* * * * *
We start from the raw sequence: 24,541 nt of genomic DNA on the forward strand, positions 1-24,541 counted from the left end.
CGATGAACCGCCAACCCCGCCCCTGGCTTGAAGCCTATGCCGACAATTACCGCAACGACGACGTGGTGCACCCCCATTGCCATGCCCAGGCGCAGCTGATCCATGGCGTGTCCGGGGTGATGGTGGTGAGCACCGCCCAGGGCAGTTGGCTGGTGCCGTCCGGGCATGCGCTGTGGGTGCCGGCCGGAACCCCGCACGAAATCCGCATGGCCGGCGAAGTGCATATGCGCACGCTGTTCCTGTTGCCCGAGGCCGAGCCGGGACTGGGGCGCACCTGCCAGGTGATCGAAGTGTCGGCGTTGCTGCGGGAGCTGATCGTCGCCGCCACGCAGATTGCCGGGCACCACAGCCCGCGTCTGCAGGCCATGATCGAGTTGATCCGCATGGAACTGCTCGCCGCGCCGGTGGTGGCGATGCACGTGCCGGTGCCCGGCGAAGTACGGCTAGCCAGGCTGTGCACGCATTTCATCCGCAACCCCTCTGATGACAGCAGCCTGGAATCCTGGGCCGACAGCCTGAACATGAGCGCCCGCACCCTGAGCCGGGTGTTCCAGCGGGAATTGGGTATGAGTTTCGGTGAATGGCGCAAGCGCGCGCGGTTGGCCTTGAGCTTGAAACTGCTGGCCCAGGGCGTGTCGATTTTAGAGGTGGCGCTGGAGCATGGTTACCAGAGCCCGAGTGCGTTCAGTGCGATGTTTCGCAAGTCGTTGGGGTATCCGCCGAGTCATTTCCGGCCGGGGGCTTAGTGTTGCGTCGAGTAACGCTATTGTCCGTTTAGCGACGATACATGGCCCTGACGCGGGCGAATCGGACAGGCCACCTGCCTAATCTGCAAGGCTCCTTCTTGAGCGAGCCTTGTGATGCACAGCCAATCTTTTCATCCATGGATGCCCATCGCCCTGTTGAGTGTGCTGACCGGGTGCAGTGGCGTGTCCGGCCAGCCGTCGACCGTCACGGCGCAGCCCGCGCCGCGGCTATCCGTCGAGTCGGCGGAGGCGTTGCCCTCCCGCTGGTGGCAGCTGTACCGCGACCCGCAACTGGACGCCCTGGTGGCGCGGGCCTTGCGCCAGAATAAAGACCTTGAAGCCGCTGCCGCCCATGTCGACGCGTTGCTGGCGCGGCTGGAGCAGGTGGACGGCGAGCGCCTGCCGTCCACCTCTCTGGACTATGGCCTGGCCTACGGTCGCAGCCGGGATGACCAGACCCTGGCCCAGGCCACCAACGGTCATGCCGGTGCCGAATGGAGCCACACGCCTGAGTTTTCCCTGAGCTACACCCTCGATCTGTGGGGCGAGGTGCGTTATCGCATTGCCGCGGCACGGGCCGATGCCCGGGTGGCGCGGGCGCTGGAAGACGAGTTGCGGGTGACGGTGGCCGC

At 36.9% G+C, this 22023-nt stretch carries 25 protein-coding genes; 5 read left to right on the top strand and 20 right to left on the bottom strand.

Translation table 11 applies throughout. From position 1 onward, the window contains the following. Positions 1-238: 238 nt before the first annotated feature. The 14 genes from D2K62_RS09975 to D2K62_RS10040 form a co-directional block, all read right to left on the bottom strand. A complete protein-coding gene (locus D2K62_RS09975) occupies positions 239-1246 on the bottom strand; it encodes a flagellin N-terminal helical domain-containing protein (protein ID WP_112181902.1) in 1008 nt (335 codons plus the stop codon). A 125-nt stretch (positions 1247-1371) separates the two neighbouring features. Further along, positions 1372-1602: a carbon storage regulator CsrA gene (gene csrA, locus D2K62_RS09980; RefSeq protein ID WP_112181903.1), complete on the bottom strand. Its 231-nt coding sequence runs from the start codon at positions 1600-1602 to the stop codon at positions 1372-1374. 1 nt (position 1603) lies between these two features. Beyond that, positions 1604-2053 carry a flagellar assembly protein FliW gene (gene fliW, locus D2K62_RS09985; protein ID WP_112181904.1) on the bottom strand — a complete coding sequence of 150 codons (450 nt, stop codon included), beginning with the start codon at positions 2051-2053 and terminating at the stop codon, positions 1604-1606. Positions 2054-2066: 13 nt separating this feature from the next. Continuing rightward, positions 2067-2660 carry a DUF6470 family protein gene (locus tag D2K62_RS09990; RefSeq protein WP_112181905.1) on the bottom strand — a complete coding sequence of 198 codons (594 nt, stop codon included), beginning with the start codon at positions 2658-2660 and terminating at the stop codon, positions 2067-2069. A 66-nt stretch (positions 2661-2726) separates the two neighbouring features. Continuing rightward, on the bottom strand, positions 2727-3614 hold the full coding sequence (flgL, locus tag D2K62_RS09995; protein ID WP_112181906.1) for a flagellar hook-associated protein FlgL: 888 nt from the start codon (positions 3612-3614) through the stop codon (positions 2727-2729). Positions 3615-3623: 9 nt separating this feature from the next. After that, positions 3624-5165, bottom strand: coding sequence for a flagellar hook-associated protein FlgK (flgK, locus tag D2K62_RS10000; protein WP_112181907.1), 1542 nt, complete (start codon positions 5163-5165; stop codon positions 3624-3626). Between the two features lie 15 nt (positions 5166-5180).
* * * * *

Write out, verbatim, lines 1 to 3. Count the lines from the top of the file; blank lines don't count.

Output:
We start from the raw sequence: 24,541 nt of genomic DNA on the forward strand, positions 1-24,541 counted from the left end.
CGATGAACCGCCAACCCCGCCCCTGGCTTGAAGCCTATGCCGACAATTACCGCAACGACGACGTGGTGCACCCCCATTGCCATGCCCAGGCGCAGCTGATCCATGGCGTGTCCGGGGTGATGGTGGTGAGCACCGCCCAGGGCAGTTGGCTGGTGCCGTCCGGGCATGCGCTGTGGGTGCCGGCCGGAACCCCGCACGAAATCCGCATGGCCGGCGAAGTGCATATGCGCACGCTGTTCCTGTTGCCCGAGGCCGAGCCGGGACTGGGGCGCACCTGCCAGGTGATCGAAGTGTCGGCGTTGCTGCGGGAGCTGATCGTCGCCGCCACGCAGATTGCCGGGCACCACAGCCCGCGTCTGCAGGCCATGATCGAGTTGATCCGCATGGAACTGCTCGCCGCGCCGGTGGTGGCGATGCACGTGCCGGTGCCCGGCGAAGTACGGCTAGCCAGGCTGTGCACGCATTTCATCCGCAACCCCTCTGATGACAGCAGCCTGGAATCCTGGGCCGACAGCCTGAACATGAGCGCCCGCACCCTGAGCCGGGTGTTCCAGCGGGAATTGGGTATGAGTTTCGGTGAATGGCGCAAGCGCGCGCGGTTGGCCTTGAGCTTGAAACTGCTGGCCCAGGGCGTGTCGATTTTAGAGGTGGCGCTGGAGCATGGTTACCAGAGCCCGAGTGCGTTCAGTGCGATGTTTCGCAAGTCGTTGGGGTATCCGCCGAGTCATTTCCGGCCGGGGGCTTAGTGTTGCGTCGAGTAACGCTATTGTCCGTTTAGCGACGATACATGGCCCTGACGCGGGCGAATCGGACAGGCCACCTGCCTAATCTGCAAGGCTCCTTCTTGAGCGAGCCTTGTGATGCACAGCCAATCTTTTCATCCATGGATGCCCATCGCCCTGTTGAGTGTGCTGACCGGGTGCAGTGGCGTGTCCGGCCAGCCGTCGACCGTCACGGCGCAGCCCGCGCCGCGGCTATCCGTCGAGTCGGCGGAGGCGTTGCCCTCCCGCTGGTGGCAGCTGTACCGCGACCCGCAACTGGACGCCCTGGTGGCGCGGGCCTTGCGCCAGAATAAAGACCTTGAAGCCGCTGCCGCCCATGTCGACGCGTTGCTGGCGCGGCTGGAGCAGGTGGACGGCGAGCGCCTGCCGTCCACCTCTCTGGACTATGGCCTGGCCTACGGTCGCAGCCGGGATGACCAGACCCTGGCCCAGGCCACCAACGGTCATGCCGGTGCCGAATGGAGCCACACGCCTGAGTTTTCCCTGAGCTACACCCTCGATCTGTGGGGCGAGGTGCGTTATCGCATTGCCGCGGCACGGGCCGATGCCCGGGTGGCGCGGGCGCTGGAAGACGAGTTGCGGGTGACGGTGGCCGC

At 36.9% G+C, this 22023-nt stretch carries 25 protein-coding genes; 5 read left to right on the top strand and 20 right to left on the bottom strand.